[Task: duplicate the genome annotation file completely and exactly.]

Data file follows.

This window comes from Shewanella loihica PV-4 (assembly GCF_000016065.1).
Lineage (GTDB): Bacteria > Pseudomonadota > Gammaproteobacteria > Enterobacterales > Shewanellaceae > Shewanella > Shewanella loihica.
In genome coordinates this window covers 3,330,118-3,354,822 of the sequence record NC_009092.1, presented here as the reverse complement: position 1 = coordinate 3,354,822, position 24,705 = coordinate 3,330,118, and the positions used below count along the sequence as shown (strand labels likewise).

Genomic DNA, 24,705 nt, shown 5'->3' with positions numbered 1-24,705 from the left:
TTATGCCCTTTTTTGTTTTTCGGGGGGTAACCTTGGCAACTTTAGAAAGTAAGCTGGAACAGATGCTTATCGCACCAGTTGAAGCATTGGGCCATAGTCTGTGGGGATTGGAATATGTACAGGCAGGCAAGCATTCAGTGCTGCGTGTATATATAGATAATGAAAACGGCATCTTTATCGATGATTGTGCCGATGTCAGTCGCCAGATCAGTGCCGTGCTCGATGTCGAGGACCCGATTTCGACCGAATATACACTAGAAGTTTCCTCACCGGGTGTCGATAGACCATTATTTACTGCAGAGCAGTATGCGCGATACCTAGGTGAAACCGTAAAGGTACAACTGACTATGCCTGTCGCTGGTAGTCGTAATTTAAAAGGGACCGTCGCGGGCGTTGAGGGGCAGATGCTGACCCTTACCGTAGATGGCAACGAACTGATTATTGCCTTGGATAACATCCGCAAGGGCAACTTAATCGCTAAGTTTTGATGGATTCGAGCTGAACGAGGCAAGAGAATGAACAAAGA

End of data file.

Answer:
This window comes from Shewanella loihica PV-4 (assembly GCF_000016065.1).
Lineage (GTDB): Bacteria > Pseudomonadota > Gammaproteobacteria > Enterobacterales > Shewanellaceae > Shewanella > Shewanella loihica.
In genome coordinates this window covers 3,330,118-3,354,822 of the sequence record NC_009092.1, presented here as the reverse complement: position 1 = coordinate 3,354,822, position 24,705 = coordinate 3,330,118, and the positions used below count along the sequence as shown (strand labels likewise).

Genomic DNA, 24,705 nt, shown 5'->3' with positions numbered 1-24,705 from the left:
TTATGCCCTTTTTTGTTTTTCGGGGGGTAACCTTGGCAACTTTAGAAAGTAAGCTGGAACAGATGCTTATCGCACCAGTTGAAGCATTGGGCCATAGTCTGTGGGGATTGGAATATGTACAGGCAGGCAAGCATTCAGTGCTGCGTGTATATATAGATAATGAAAACGGCATCTTTATCGATGATTGTGCCGATGTCAGTCGCCAGATCAGTGCCGTGCTCGATGTCGAGGACCCGATTTCGACCGAATATACACTAGAAGTTTCCTCACCGGGTGTCGATAGACCATTATTTACTGCAGAGCAGTATGCGCGATACCTAGGTGAAACCGTAAAGGTACAACTGACTATGCCTGTCGCTGGTAGTCGTAATTTAAAAGGGACCGTCGCGGGCGTTGAGGGGCAGATGCTGACCCTTACCGTAGATGGCAACGAACTGATTATTGCCTTGGATAACATCCGCAAGGGCAACTTAATCGCTAAGTTTTGATGGATTCGAGCTGAACGAGGCAAGAGAATGAACAAAGA